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Fourth Hall of Fame Honors S.C. State Coach
Former South Carolina State football coach Willie Jeffries, who no doubt is running out of acceptance speeches, dusted off his induction monologue Friday night, when he entered the National Black College Alumni Hall of Fame during a ceremony at Atlanta’s Hyatt Regency Hotel.
Jeffries, who has the best coaching record in S.C. State’s 105-year history, is a member of the S.C. State, Mid-Eastern Athletic Conference and South Carolina Athletic halls of fame. Earlier this year, he was nominated for the College Football Coaches Hall of Fame.
“The (Black College Alumni) Hall of Fame induction ceremony not only reflects (on) me, it represents our university,” Jeffries said in a statement. “Without S.C. State, I don’t know where I would be.”
Jeffries holds a unique place in college football history as the first black head football coach in NCAA Division I, breaking the color barrier in 1979 when he left the first of two stints at S.C. State to take over at Wichita State.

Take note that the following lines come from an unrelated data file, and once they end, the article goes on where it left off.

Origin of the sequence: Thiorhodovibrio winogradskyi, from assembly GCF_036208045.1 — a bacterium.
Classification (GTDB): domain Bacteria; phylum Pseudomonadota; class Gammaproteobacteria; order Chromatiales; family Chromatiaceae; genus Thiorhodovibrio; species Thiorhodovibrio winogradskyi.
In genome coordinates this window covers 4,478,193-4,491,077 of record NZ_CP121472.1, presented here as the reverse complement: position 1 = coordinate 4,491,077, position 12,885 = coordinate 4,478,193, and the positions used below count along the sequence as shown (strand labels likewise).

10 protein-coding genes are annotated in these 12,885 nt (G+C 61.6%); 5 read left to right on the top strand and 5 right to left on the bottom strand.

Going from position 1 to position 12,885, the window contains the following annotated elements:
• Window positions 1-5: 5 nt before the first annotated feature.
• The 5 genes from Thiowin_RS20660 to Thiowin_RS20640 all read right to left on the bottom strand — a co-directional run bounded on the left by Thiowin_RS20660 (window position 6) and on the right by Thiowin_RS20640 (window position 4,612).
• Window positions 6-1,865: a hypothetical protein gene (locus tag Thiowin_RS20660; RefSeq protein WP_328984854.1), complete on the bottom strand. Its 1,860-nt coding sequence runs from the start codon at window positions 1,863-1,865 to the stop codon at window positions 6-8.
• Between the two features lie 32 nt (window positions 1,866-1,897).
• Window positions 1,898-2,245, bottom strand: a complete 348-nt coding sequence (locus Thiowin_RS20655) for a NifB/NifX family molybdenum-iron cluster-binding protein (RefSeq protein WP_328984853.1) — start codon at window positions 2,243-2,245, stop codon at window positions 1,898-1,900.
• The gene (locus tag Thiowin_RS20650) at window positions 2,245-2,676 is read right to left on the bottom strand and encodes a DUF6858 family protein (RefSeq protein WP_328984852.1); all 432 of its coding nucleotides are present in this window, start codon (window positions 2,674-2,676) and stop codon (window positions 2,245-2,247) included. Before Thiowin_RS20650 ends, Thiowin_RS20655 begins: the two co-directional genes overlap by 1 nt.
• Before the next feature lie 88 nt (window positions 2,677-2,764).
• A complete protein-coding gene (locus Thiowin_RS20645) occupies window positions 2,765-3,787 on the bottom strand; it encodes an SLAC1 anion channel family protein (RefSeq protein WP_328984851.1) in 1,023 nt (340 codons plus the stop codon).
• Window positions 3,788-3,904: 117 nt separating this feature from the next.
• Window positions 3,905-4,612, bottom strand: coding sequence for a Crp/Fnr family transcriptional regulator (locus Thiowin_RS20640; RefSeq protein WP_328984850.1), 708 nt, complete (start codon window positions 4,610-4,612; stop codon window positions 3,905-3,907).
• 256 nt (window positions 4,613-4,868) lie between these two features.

He coached the Shockers to a school-best 8-3 season and an upset of instate rival Kansas in 1982. He left after a 3-8 record and an NCAA investigation in 1983 to return to the MEAC, staying five seasons at Howard (1984-88) before returning to Orangeburg in 1989.
His record in 29 seasons at the three schools was 179-132-6. His best run came during his first six-season stay at S.C. State, when he was 50-13-4 and won five of his six MEAC titles. In his rebuilding jobs at Wichita State and Howard, his records were 21-32.
Jeffries returned to his alma mater in 1989 and coached through 2001, posting a 73-58 record, including a 10-2 mark in 1994.
Before taking over at S.C. State in 1973, Jeffries was an assistant coach at North Carolina A&T and Pittsburgh and a high school coach at Gaffney’s now-defunct Granard High.
The 1960 S.C. State graduate holds a bachelor’s degree in civil engineering and a master’s in guidance and counseling. Besides his hall-of-fame memberships, Jeffries is a recipient of the Order of the Silver Crescent and the Order of the Palmetto, given to South Carolinians for outstanding community service.
In recent years, he has been chairman of the annual Palmetto Capital City Classic football game in Columbia.